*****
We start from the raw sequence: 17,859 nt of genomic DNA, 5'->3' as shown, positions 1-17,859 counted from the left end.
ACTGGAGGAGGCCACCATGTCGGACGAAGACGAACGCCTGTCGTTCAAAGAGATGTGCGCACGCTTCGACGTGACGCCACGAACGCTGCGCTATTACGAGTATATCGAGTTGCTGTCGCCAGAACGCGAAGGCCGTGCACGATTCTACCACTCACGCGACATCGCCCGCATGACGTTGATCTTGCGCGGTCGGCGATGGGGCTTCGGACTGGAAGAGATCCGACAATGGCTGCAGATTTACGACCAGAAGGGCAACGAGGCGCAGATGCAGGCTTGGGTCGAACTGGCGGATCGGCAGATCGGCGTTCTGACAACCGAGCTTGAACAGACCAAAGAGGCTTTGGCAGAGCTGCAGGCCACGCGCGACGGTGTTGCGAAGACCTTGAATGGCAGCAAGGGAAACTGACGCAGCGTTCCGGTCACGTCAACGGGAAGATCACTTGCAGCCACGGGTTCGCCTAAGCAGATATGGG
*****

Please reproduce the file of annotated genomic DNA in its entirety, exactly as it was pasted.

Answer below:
We start from the raw sequence: 17,859 nt of genomic DNA, 5'->3' as shown, positions 1-17,859 counted from the left end.
ACTGGAGGAGGCCACCATGTCGGACGAAGACGAACGCCTGTCGTTCAAAGAGATGTGCGCACGCTTCGACGTGACGCCACGAACGCTGCGCTATTACGAGTATATCGAGTTGCTGTCGCCAGAACGCGAAGGCCGTGCACGATTCTACCACTCACGCGACATCGCCCGCATGACGTTGATCTTGCGCGGTCGGCGATGGGGCTTCGGACTGGAAGAGATCCGACAATGGCTGCAGATTTACGACCAGAAGGGCAACGAGGCGCAGATGCAGGCTTGGGTCGAACTGGCGGATCGGCAGATCGGCGTTCTGACAACCGAGCTTGAACAGACCAAAGAGGCTTTGGCAGAGCTGCAGGCCACGCGCGACGGTGTTGCGAAGACCTTGAATGGCAGCAAGGGAAACTGACGCAGCGTTCCGGTCACGTCAACGGGAAGATCACTTGCAGCCACGGGTTCGCCTAAGCAGATATGGG